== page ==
A major component of President Biden’s “Build Back Better” plan was a $200 billion universal pre-K entitlement plan that would have replicated the 1965 early childhood plan for low-income kids called Head Start. After decades of trial and error, government studies showed that Head Start provided “no discernable advantage in elementary school performance” for attendees.
As government often does, the federal government doubled-down and began “early Head Start” designed to provide “school readiness” for infants, toddlers and pre-schoolers.
And now we have President Biden’s $200 billion universal pre-K plan back again – designed to appeal to those who solve problems by throwing gobs of money at a problem rather than studying the results of previous experiments in pre-K education. Liberals in Congress are trying to resurrect the universal pre-K program from the plan. Before they do so, they might want to talk to scholars at Vanderbilt University. They’ve been studying a random sample of 2,990 low-income students from Tennessee who were enrolled in a state-funded pre-K program.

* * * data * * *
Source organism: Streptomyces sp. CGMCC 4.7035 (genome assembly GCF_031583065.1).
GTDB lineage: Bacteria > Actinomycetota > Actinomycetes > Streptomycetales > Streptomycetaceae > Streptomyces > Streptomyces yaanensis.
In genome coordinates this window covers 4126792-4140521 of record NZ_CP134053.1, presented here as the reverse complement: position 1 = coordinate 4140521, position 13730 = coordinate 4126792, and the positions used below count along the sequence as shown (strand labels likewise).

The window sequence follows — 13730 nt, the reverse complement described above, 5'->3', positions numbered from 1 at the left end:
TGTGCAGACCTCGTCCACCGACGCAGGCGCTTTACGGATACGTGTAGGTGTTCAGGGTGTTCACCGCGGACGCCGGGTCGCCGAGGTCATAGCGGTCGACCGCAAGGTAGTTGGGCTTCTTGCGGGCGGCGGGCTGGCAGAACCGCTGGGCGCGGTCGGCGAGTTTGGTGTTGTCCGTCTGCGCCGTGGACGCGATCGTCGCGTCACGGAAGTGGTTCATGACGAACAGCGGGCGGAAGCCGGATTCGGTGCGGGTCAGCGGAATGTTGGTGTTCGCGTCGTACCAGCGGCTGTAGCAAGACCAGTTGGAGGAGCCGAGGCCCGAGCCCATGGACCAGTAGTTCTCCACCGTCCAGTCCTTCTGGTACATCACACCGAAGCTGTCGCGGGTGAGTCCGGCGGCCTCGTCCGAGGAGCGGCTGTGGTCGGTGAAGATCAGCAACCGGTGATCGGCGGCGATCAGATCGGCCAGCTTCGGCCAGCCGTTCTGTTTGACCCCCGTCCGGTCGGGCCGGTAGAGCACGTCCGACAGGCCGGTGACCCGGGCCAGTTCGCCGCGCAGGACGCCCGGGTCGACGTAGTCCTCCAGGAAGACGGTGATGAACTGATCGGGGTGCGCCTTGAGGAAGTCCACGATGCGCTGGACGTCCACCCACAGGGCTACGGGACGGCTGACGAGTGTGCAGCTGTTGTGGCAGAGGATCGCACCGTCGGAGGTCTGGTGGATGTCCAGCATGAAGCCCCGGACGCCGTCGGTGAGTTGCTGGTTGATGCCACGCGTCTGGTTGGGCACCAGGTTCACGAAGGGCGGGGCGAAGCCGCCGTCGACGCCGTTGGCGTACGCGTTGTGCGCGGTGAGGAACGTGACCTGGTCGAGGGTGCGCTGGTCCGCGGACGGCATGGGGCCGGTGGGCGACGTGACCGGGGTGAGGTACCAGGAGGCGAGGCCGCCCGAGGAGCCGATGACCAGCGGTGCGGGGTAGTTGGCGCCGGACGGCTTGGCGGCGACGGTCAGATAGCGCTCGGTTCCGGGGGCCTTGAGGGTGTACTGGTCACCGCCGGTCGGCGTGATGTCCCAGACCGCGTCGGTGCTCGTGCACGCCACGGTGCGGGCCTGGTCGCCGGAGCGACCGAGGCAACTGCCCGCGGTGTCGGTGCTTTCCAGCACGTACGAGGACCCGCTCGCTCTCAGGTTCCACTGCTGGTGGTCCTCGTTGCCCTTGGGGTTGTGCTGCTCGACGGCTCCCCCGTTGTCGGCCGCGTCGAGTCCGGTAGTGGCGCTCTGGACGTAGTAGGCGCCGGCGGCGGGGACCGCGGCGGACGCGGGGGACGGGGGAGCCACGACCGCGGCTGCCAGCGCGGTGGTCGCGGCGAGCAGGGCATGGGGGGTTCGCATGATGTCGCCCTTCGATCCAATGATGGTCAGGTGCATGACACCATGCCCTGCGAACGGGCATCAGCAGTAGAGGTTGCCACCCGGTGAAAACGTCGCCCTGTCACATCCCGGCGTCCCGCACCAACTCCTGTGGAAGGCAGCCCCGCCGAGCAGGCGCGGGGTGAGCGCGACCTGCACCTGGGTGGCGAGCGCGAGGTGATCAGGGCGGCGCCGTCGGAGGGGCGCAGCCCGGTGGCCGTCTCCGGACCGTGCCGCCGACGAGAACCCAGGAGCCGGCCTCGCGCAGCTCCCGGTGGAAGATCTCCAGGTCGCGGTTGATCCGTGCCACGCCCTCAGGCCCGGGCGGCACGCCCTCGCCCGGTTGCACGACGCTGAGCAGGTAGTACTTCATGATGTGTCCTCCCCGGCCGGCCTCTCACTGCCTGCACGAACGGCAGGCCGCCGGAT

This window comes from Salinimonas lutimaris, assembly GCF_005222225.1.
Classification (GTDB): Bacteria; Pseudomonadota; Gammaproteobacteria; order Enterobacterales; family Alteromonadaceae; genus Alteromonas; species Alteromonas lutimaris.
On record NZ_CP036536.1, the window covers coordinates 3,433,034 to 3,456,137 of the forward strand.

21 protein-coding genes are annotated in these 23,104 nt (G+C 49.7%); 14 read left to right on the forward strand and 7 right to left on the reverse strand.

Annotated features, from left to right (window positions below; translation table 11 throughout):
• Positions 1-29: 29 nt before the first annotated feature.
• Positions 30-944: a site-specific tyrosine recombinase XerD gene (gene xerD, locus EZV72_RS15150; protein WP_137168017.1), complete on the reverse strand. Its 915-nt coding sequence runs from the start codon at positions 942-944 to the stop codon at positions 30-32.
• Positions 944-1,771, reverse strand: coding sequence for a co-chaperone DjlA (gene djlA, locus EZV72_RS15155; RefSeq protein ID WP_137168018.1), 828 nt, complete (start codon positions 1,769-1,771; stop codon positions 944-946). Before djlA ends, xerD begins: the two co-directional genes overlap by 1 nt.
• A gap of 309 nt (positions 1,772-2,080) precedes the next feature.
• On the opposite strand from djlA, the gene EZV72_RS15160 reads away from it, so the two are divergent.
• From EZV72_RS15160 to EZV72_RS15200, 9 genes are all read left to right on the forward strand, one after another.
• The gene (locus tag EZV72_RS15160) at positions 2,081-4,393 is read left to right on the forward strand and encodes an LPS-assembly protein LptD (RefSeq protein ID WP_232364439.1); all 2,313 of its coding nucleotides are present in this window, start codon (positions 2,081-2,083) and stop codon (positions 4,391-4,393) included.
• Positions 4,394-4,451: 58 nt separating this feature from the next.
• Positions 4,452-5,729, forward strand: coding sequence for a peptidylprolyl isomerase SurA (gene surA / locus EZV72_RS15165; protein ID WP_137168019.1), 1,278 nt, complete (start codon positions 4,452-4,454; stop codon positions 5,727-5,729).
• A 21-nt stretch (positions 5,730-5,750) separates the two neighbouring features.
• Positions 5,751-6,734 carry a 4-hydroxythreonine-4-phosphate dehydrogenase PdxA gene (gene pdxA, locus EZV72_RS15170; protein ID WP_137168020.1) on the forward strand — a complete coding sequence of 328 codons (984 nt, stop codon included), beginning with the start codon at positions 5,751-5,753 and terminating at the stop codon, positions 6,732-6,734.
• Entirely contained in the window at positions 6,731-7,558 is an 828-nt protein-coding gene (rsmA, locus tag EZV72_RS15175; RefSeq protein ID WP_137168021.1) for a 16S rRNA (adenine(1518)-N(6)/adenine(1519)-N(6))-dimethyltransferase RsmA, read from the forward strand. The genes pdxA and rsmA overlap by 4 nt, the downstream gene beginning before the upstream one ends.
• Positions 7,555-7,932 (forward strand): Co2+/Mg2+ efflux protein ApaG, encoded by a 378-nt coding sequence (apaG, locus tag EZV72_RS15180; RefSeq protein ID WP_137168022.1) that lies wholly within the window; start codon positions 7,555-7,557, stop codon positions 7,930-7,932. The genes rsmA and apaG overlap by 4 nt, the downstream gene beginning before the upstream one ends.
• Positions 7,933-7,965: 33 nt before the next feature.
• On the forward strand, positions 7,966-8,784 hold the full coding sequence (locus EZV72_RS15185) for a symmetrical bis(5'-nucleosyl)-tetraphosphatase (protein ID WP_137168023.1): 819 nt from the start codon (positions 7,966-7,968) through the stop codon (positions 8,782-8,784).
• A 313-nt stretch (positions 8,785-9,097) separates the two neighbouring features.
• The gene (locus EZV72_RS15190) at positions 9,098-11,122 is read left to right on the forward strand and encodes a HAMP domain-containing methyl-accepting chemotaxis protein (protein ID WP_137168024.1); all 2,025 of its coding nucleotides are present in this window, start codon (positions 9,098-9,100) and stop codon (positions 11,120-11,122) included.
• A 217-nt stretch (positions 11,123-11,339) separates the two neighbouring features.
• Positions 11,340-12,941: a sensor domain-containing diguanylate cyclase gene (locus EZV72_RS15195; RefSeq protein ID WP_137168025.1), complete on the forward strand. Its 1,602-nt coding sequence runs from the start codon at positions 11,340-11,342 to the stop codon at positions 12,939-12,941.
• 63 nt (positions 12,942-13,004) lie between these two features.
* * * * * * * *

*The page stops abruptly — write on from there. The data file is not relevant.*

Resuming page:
The results? “Low-income children who attended a state-pre-K program fared worse in sixth grade than similar children who didn’t.” And it wasn’t just in scholastic achievement. “A negative effect was also found for disciplinary infractions, attendance, and receipt of special education services, with null effects on retention.”
The rigorous Tennessee program was designed by education “experts” who spent over a decade designing this program to meet “nine out of 10 national quality benchmarks” in education.
Let’s hope Minnesota lawmakers keep this in mind as Gov. Walz attempts to spend gobs of the $7.7 billion dollar “surplus” on a universal pre-K plan designed by Education Minnesota, for Education Minnesota.
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